Why does the IMP need clinical faculty?
The IMP needs clinical faculty, both physicians and health professionals, to train our medical students. With your leadership and support, we hope to inspire these future doctors to eventually practice in BC, especially in rural, remote, and northern communities, where healthcare needs are most acute.
Why teach with the IMP?
Most health professionals can teach, and they do so for many reasons:
- They enjoy working with and teaching enthusiastic students.
- They feel it’s important to showcase their discipline and community.
- They find education adds to their day-to-day clinical work and helps to keep them up-to-date.
We give our students the facts, but they also need real-world experience. This is critical, and they can only learn that from you — a practicing physician, healthcare provider, or educator.
How can I teach with the IMP?
To teach with the IMP, you must first hold a UBC clinical faculty appointment. Visit our Become Clinical Faculty page to learn more.
Once you hold an appointment, you’re eligible to teach. Check out the opportunities below, then fill out our five-minute questionnaire.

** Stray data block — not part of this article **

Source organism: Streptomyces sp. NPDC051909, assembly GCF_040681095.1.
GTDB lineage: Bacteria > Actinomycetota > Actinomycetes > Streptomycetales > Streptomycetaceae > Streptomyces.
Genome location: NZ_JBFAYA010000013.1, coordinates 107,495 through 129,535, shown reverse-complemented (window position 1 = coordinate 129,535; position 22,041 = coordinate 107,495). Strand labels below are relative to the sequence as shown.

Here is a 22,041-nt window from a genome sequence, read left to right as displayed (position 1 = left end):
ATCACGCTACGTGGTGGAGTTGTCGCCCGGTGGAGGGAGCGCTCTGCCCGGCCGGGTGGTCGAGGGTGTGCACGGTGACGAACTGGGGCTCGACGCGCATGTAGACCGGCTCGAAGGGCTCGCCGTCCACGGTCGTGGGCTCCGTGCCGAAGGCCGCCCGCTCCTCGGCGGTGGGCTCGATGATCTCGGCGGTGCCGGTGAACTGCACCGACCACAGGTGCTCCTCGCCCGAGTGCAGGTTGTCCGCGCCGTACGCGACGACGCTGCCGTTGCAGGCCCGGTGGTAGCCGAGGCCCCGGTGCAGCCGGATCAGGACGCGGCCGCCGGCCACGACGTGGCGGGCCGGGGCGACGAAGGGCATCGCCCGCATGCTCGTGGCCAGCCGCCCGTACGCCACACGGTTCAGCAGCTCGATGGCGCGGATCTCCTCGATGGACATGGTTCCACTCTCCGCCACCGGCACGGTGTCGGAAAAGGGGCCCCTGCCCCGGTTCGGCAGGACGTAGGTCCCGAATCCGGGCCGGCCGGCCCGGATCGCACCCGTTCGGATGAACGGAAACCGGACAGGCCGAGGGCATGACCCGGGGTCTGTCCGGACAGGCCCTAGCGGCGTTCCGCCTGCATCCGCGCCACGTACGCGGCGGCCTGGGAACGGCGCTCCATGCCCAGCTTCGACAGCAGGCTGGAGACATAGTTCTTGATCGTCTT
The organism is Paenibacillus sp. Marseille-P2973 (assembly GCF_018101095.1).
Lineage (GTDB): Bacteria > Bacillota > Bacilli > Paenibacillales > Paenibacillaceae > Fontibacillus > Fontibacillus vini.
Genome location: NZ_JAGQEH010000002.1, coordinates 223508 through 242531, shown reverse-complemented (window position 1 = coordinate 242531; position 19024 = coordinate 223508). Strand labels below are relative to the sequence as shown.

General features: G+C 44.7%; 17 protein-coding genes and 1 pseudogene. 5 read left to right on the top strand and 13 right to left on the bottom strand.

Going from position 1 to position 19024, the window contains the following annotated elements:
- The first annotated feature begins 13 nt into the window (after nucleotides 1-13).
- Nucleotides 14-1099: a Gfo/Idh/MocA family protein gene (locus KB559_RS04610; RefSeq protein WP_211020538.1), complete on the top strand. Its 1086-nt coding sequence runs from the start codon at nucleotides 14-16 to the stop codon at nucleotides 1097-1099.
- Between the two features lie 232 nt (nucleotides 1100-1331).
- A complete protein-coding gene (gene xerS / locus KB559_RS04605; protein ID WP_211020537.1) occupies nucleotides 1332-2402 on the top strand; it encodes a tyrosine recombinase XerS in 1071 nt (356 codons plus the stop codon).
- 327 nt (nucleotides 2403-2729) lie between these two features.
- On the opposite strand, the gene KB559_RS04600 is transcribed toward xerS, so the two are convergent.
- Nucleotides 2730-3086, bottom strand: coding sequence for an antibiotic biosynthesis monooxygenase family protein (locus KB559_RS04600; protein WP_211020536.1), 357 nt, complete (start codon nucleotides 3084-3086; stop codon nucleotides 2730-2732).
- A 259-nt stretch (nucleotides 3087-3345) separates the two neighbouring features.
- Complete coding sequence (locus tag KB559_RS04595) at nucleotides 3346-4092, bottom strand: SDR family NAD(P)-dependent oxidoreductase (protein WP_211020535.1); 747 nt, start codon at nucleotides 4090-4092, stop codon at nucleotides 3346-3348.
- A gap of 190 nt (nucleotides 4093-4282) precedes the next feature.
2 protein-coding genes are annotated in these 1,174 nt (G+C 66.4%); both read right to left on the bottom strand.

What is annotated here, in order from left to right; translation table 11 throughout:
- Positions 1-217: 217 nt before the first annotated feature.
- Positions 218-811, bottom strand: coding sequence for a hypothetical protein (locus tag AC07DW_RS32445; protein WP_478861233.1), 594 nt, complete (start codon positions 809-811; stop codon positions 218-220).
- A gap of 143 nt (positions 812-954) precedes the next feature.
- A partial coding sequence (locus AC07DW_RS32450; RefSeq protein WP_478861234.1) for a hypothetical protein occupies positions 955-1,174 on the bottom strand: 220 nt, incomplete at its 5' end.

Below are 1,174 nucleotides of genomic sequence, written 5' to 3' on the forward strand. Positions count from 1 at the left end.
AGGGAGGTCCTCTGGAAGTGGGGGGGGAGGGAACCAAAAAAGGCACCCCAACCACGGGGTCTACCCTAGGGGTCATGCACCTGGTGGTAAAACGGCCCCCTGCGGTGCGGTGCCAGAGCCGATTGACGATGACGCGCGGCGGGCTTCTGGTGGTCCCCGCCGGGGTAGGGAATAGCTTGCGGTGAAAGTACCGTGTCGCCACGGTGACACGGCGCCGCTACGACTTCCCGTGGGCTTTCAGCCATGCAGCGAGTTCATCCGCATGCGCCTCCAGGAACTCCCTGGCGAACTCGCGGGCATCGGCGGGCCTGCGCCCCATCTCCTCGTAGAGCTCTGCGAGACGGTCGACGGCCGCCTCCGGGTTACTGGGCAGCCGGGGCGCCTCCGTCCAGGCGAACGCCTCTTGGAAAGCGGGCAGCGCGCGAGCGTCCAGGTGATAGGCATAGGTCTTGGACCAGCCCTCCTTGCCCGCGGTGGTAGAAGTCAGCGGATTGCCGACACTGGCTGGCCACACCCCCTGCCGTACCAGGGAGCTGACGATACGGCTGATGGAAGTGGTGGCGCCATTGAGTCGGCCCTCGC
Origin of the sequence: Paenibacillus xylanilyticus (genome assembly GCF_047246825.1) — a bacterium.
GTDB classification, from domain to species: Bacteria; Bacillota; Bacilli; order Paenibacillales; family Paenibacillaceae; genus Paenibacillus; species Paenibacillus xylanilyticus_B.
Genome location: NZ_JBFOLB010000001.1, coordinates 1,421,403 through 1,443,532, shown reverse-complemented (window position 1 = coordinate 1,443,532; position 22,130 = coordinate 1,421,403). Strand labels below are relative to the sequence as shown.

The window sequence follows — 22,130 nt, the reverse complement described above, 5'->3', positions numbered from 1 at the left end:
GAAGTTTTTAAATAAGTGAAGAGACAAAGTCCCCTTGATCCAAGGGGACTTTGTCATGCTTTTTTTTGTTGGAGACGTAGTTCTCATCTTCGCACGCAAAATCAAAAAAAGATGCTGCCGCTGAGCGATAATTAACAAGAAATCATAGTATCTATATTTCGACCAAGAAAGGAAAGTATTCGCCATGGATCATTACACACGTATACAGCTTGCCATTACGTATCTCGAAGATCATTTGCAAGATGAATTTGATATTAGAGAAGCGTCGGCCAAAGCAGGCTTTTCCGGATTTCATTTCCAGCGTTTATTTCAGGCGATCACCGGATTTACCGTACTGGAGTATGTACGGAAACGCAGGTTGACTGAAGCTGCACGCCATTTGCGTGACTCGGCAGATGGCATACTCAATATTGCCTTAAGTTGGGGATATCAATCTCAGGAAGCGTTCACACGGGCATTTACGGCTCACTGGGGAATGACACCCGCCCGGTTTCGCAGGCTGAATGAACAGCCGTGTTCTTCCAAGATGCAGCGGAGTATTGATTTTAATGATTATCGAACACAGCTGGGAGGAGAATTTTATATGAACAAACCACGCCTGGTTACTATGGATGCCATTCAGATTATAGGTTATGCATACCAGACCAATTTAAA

If you have any questions, please email email@example.com.
Case-Based Learning (CBL) Tutor
CBL is a small, eight-student group discussion environment with Year 1 and 2 students to help facilitate the development of clinical reasoning and decision-making. These sessions integrate foundational science concepts with the clinical curriculum, providing a structured environment for development of cognitive skills.
Cases increase in complexity over time, allowing students the opportunity to critically think about information presented each week and identify key case points. Tutors receive a tutor guide and participate in pre/post CBL meetings, which results in very little need for advanced preparation.
Commitment: Four to five weeks per cluster, four to six hours per week (depending on year of study).
Family Practice Preceptor
This experience is scheduled in a comprehensive family practice office, allowing development of clinical knowledge and skills in a clinical setting with real patients, prior to entering clinical clerkship.
Students learn the principles of family medicine and enhance interviewing and physical exam skills under the supervision of a family physician. Over time, students will begin to understand the process of arriving at a diagnosis and formulating a treatment plan.